That's all I can share about the places I went to. I may write more about other things in another posts, like how to hunt for the Aurora Borealis and how to photograph it. Stay tuned!

Saturday, April 25, 2015

My Arctic Circle Story (Ep. 1)

To be honest, I've not been travelling much for the purest sake of exploring new places. Most of the times when I travel abroad, they are for business trips. And my business trips are normally very short, and schedules are often very pack.

Until one day when I was invited to present a technical paper at a conference in London in March, I had this crazy idea - to go to the Arctic Circle. Dah alang-alang dekat sana kan...

But, why Arctic Circle during winter?

This picture will explain why...

Aurora Borealis a.k.a. Northern Lights

P/s: I'm going to start blogging purely on my mobile device. Not really sure whether it is sustainable, exciting... or it will just be another "mentally" big hassle for me to continue sharing my experience...

Wednesday, January 7, 2015

My 2014 in charts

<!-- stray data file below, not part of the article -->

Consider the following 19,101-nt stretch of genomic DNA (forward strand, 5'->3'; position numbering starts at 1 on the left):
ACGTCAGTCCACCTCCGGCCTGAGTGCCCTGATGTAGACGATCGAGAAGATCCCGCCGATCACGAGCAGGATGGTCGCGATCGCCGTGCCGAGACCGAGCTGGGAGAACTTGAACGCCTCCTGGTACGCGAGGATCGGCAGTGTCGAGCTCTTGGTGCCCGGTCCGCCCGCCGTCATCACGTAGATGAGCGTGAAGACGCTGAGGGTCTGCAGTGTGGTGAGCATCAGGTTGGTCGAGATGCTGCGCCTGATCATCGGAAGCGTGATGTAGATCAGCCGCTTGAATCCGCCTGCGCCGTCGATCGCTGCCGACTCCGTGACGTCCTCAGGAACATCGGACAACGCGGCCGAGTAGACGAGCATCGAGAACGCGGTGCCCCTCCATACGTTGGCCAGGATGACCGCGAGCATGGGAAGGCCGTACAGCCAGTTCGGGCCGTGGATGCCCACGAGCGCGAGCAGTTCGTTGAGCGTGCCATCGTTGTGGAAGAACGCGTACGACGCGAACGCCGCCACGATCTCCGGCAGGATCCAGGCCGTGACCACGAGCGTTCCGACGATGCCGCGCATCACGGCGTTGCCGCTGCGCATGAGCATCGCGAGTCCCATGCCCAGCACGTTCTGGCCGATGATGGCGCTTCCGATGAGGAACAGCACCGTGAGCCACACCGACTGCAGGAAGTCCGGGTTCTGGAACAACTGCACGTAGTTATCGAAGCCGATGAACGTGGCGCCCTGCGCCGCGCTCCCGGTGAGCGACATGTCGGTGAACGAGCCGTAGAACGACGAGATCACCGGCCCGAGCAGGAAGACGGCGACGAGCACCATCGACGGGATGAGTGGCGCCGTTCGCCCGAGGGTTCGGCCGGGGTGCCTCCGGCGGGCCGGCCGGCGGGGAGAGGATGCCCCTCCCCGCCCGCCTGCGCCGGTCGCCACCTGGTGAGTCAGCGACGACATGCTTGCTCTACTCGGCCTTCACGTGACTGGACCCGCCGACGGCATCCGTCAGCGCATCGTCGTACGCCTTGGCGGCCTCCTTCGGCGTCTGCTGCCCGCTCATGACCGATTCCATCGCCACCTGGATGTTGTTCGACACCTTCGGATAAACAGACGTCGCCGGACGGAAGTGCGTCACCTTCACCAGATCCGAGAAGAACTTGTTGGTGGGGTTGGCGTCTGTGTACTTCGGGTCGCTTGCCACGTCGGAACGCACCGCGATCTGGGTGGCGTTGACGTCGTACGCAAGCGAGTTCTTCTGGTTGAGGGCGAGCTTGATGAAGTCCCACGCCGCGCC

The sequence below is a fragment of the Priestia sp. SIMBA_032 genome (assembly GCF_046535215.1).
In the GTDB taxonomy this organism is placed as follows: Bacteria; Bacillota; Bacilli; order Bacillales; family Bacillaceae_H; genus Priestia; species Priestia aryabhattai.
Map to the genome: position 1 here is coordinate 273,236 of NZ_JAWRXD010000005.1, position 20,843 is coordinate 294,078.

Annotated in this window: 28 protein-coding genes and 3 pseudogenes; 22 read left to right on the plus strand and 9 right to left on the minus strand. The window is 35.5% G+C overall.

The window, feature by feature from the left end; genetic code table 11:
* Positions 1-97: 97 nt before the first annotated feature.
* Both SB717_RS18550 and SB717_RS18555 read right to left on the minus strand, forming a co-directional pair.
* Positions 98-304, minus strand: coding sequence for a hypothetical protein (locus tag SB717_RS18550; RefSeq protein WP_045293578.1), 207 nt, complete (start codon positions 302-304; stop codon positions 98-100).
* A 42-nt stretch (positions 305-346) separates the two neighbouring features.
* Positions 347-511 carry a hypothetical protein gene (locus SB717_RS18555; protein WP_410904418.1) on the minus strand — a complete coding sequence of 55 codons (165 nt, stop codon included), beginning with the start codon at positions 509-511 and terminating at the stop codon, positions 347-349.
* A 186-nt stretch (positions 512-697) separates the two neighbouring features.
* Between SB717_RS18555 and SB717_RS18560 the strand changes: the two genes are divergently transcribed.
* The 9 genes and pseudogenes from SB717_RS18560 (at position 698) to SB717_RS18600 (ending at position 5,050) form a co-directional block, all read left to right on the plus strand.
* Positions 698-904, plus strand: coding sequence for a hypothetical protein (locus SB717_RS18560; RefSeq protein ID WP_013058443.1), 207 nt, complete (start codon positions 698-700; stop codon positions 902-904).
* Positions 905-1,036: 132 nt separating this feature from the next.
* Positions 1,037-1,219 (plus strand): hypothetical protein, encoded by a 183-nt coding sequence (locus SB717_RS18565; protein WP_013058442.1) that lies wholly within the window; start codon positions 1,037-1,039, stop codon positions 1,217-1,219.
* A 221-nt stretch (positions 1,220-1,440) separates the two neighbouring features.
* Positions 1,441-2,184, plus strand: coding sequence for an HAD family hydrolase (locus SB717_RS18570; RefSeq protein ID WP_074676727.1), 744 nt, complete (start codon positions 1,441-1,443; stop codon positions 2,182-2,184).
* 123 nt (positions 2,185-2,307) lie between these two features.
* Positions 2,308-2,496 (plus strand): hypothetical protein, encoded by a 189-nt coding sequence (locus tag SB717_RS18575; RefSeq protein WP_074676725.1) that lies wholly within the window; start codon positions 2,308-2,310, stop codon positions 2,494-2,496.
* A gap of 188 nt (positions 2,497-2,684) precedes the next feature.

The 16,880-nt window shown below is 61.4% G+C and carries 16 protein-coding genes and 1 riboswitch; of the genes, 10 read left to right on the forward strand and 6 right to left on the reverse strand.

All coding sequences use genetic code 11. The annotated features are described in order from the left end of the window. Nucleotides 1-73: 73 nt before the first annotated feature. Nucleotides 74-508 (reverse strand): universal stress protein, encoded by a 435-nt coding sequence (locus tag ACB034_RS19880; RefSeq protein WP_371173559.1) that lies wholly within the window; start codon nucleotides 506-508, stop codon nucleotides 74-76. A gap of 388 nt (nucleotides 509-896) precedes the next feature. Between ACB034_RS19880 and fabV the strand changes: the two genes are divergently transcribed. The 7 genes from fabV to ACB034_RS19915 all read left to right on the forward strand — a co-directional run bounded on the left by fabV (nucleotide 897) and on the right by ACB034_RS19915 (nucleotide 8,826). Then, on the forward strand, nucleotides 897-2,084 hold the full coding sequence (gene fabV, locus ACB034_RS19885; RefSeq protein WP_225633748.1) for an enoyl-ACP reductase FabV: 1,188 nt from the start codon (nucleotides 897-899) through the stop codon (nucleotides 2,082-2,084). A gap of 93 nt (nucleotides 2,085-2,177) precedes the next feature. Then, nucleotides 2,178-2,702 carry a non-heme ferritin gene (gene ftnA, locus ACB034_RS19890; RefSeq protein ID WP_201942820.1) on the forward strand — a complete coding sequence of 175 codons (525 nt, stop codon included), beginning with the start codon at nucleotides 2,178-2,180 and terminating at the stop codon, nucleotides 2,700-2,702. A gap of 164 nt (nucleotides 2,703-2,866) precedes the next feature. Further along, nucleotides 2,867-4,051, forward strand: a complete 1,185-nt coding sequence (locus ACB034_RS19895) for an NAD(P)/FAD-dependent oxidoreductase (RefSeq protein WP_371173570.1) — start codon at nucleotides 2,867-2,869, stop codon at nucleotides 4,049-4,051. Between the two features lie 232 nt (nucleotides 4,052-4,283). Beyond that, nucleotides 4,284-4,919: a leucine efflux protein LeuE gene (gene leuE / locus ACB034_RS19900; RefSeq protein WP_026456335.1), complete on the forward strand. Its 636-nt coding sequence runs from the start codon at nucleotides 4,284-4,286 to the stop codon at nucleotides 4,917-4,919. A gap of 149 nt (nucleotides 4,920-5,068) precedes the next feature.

As you may have known, 2014 was the year where I did my two main triathlon events which were the Ironman Putrajaya 70.3 in April, and the Ironman Langkawi in September. Not really sure if I would venture again into doing Ironman after this, I would like to put up this post to commemorate my training history which was not spared without drama (i'll keep them to myself - for now). While this may not mean anything much to you all, they are part of my big achievements (so far)., being the place where I record all my training stuffs, has just produced the annual report. Looking at it, it brought back some memories of stories and struggles through out the year. I regret a bit for not actively blogged about my training as it went (well.. some say FB has partially killed blogging, not sure if that's politically true). So, here are some snapshots..